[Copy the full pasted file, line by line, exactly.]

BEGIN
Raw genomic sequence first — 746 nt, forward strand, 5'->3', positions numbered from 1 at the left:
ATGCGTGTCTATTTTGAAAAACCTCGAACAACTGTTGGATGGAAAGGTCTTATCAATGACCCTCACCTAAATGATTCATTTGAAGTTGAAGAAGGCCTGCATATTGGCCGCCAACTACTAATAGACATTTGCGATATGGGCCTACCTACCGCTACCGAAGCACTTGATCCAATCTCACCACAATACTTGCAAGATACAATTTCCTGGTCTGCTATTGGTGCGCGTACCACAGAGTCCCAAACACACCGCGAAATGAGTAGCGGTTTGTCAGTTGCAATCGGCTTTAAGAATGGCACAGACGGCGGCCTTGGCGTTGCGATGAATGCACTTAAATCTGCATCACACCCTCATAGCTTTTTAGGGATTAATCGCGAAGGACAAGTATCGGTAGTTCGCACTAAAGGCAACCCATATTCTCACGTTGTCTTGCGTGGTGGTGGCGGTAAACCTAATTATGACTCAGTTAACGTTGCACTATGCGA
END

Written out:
Raw genomic sequence first — 746 nt, forward strand, 5'->3', positions numbered from 1 at the left:
ATGCGTGTCTATTTTGAAAAACCTCGAACAACTGTTGGATGGAAAGGTCTTATCAATGACCCTCACCTAAATGATTCATTTGAAGTTGAAGAAGGCCTGCATATTGGCCGCCAACTACTAATAGACATTTGCGATATGGGCCTACCTACCGCTACCGAAGCACTTGATCCAATCTCACCACAATACTTGCAAGATACAATTTCCTGGTCTGCTATTGGTGCGCGTACCACAGAGTCCCAAACACACCGCGAAATGAGTAGCGGTTTGTCAGTTGCAATCGGCTTTAAGAATGGCACAGACGGCGGCCTTGGCGTTGCGATGAATGCACTTAAATCTGCATCACACCCTCATAGCTTTTTAGGGATTAATCGCGAAGGACAAGTATCGGTAGTTCGCACTAAAGGCAACCCATATTCTCACGTTGTCTTGCGTGGTGGTGGCGGTAAACCTAATTATGACTCAGTTAACGTTGCACTATGCGA